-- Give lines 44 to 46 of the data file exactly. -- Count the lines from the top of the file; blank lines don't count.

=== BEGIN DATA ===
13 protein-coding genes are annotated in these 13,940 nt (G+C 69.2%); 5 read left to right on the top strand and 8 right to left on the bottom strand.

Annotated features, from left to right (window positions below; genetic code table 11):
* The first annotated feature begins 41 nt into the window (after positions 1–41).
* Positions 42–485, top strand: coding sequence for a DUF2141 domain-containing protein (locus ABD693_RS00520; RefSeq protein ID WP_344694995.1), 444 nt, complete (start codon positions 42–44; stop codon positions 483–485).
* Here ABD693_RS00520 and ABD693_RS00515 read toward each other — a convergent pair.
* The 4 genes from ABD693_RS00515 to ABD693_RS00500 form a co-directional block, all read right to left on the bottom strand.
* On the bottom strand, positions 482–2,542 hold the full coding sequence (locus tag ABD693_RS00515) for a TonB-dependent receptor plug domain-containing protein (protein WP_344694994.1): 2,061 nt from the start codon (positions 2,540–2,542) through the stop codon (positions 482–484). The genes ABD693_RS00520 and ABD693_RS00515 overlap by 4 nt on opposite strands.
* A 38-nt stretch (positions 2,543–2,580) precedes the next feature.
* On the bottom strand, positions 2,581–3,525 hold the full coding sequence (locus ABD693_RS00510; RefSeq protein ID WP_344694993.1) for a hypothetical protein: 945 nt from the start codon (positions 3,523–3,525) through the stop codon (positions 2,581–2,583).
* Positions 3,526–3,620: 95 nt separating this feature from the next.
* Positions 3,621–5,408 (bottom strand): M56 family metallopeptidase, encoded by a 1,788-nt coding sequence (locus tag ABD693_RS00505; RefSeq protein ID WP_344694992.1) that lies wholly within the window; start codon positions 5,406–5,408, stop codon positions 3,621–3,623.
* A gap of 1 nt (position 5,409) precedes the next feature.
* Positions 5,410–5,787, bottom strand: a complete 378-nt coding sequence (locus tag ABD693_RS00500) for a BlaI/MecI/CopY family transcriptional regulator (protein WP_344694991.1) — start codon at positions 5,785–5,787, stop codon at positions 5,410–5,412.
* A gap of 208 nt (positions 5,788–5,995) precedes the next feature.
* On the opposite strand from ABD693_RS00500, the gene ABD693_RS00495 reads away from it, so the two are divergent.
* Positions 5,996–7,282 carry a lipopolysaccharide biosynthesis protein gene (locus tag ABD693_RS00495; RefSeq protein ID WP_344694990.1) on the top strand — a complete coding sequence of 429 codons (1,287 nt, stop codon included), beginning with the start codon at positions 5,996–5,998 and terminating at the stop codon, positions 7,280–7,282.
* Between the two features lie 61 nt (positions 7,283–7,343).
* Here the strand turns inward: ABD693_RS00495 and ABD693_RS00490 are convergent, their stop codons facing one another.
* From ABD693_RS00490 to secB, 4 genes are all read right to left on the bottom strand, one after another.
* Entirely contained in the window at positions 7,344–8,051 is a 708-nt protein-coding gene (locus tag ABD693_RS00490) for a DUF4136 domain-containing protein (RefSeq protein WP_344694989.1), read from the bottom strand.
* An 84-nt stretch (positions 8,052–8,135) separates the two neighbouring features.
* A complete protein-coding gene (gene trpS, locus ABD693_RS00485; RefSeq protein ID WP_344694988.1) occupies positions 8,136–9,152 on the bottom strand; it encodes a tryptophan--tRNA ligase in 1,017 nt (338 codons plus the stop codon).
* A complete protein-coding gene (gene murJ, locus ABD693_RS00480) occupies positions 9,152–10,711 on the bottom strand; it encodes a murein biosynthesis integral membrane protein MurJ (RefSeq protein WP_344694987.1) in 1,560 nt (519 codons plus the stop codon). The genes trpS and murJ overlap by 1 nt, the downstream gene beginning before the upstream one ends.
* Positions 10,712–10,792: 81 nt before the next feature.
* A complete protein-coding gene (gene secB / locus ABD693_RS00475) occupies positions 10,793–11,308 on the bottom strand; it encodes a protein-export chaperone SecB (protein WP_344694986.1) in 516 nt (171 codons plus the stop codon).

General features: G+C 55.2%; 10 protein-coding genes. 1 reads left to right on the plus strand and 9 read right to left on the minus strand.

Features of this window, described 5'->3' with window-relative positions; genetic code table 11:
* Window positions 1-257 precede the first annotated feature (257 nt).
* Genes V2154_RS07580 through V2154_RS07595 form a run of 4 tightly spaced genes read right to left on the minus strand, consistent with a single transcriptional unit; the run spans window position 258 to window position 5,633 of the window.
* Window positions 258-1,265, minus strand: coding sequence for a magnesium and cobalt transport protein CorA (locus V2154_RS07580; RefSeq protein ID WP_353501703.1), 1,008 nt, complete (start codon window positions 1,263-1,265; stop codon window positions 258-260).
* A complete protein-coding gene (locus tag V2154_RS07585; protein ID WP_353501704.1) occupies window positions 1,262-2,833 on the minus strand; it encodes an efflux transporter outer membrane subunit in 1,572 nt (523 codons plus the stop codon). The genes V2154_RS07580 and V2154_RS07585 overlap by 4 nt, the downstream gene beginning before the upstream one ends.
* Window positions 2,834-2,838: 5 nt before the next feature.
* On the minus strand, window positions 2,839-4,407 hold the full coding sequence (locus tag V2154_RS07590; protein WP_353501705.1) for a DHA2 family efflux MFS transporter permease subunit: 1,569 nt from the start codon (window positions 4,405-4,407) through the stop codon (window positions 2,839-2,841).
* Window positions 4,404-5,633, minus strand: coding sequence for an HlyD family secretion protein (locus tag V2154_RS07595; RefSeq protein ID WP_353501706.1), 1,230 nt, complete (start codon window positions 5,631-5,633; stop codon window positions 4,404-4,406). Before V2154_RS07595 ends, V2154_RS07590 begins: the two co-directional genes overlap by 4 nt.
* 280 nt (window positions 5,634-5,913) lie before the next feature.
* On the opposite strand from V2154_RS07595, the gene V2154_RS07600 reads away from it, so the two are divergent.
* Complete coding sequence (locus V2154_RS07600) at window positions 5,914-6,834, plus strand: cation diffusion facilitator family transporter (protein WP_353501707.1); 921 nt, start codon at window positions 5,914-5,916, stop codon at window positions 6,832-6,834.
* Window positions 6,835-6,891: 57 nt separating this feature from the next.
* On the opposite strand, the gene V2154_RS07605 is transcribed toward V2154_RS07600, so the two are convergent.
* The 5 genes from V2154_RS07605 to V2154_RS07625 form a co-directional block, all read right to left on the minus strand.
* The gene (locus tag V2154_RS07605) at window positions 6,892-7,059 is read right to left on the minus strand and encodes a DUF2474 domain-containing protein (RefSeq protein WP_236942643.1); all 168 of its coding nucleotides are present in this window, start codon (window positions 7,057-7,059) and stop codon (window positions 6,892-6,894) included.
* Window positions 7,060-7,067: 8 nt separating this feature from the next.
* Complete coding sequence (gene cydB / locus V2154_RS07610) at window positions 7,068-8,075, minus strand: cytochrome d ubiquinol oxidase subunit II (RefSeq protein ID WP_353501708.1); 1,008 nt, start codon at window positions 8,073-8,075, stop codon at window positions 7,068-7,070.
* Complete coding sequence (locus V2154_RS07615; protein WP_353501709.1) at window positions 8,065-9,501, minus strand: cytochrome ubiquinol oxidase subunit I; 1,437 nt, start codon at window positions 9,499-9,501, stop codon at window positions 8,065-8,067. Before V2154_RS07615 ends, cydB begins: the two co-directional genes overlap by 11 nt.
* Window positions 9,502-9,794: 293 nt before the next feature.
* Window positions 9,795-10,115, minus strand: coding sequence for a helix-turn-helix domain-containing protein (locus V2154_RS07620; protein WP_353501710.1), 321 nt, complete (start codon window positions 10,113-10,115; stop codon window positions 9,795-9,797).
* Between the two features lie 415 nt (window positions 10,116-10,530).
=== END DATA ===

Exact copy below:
* Complete coding sequence (locus V2154_RS07615; protein WP_353501709.1) at window positions 8,065-9,501, minus strand: cytochrome ubiquinol oxidase subunit I; 1,437 nt, start codon at window positions 9,499-9,501, stop codon at window positions 8,065-8,067. Before V2154_RS07615 ends, cydB begins: the two co-directional genes overlap by 11 nt.
* Window positions 9,502-9,794: 293 nt before the next feature.
* Window positions 9,795-10,115, minus strand: coding sequence for a helix-turn-helix domain-containing protein (locus V2154_RS07620; protein WP_353501710.1), 321 nt, complete (start codon window positions 10,113-10,115; stop codon window positions 9,795-9,797).